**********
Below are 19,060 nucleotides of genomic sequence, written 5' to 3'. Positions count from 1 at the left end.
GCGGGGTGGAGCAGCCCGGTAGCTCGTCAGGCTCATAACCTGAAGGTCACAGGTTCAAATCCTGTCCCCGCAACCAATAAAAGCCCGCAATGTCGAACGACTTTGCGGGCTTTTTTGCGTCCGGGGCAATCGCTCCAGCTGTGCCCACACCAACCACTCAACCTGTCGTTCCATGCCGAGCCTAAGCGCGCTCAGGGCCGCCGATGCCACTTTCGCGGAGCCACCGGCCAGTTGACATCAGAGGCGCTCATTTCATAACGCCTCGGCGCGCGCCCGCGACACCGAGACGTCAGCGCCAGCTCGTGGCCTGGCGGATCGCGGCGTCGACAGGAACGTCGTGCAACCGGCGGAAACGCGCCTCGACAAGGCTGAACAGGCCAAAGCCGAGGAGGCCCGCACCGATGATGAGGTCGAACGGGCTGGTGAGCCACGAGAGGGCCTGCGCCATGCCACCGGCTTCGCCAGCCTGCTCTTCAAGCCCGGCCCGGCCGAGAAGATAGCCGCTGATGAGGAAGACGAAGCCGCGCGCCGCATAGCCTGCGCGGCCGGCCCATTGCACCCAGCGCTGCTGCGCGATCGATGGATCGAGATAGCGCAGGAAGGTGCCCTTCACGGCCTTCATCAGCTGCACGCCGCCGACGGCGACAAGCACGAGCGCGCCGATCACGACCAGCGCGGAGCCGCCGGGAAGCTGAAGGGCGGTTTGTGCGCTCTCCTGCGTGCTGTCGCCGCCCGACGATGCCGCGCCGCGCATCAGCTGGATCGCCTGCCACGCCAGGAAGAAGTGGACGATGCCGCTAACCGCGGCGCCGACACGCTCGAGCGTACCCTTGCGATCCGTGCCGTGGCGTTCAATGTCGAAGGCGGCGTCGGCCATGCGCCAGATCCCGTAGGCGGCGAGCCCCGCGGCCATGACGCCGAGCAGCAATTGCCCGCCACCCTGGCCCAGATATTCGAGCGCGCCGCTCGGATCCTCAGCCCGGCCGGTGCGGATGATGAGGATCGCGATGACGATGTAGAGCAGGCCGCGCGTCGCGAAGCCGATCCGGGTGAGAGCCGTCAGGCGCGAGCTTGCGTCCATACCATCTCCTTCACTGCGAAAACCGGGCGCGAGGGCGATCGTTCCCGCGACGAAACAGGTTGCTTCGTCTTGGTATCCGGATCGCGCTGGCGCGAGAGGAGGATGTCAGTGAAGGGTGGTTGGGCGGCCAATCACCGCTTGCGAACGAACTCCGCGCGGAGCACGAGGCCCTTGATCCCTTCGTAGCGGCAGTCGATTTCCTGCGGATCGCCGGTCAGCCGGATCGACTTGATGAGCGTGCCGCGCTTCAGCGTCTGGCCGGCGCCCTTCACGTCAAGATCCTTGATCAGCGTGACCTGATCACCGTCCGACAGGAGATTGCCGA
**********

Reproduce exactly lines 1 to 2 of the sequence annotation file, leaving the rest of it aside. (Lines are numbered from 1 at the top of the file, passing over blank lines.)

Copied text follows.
Below are 19,060 nucleotides of genomic sequence, written 5' to 3'. Positions count from 1 at the left end.
GCGGGGTGGAGCAGCCCGGTAGCTCGTCAGGCTCATAACCTGAAGGTCACAGGTTCAAATCCTGTCCCCGCAACCAATAAAAGCCCGCAATGTCGAACGACTTTGCGGGCTTTTTTGCGTCCGGGGCAATCGCTCCAGCTGTGCCCACACCAACCACTCAACCTGTCGTTCCATGCCGAGCCTAAGCGCGCTCAGGGCCGCCGATGCCACTTTCGCGGAGCCACCGGCCAGTTGACATCAGAGGCGCTCATTTCATAACGCCTCGGCGCGCGCCCGCGACACCGAGACGTCAGCGCCAGCTCGTGGCCTGGCGGATCGCGGCGTCGACAGGAACGTCGTGCAACCGGCGGAAACGCGCCTCGACAAGGCTGAACAGGCCAAAGCCGAGGAGGCCCGCACCGATGATGAGGTCGAACGGGCTGGTGAGCCACGAGAGGGCCTGCGCCATGCCACCGGCTTCGCCAGCCTGCTCTTCAAGCCCGGCCCGGCCGAGAAGATAGCCGCTGATGAGGAAGACGAAGCCGCGCGCCGCATAGCCTGCGCGGCCGGCCCATTGCACCCAGCGCTGCTGCGCGATCGATGGATCGAGATAGCGCAGGAAGGTGCCCTTCACGGCCTTCATCAGCTGCACGCCGCCGACGGCGACAAGCACGAGCGCGCCGATCACGACCAGCGCGGAGCCGCCGGGAAGCTGAAGGGCGGTTTGTGCGCTCTCCTGCGTGCTGTCGCCGCCCGACGATGCCGCGCCGCGCATCAGCTGGATCGCCTGCCACGCCAGGAAGAAGTGGACGATGCCGCTAACCGCGGCGCCGACACGCTCGAGCGTACCCTTGCGATCCGTGCCGTGGCGTTCAATGTCGAAGGCGGCGTCGGCCATGCGCCAGATCCCGTAGGCGGCGAGCCCCGCGGCCATGACGCCGAGCAGCAATTGCCCGCCACCCTGGCCCAGATATTCGAGCGCGCCGCTCGGATCCTCAGCCCGGCCGGTGCGGATGATGAGGATCGCGATGACGATGTAGAGCAGGCCGCGCGTCGCGAAGCCGATCCGGGTGAGAGCCGTCAGGCGCGAGCTTGCGTCCATACCATCTCCTTCACTGCGAAAACCGGGCGCGAGGGCGATCGTTCCCGCGACGAAACAGGTTGCTTCGTCTTGGTATCCGGATCGCGCTGGCGCGAGAGGAGGATGTCAGTGAAGGGTGGTTGGGCGGCCAATCACCGCTTGCGAACGAACTCCGCGCGGAGCACGAGGCCCTTGATCCCTTCGTAGCGGCAGTCGATTTCCTGCGGATCGCCGGTCAGCCGGATCGACTTGATGAGCGTGCCGCGCTTCAGCGTCTGGCCGGCGCCCTTCACGTCAAGATCCTTGATCAGCGTGACCTGATCACCGTCCGACAGGAGATTGCCGA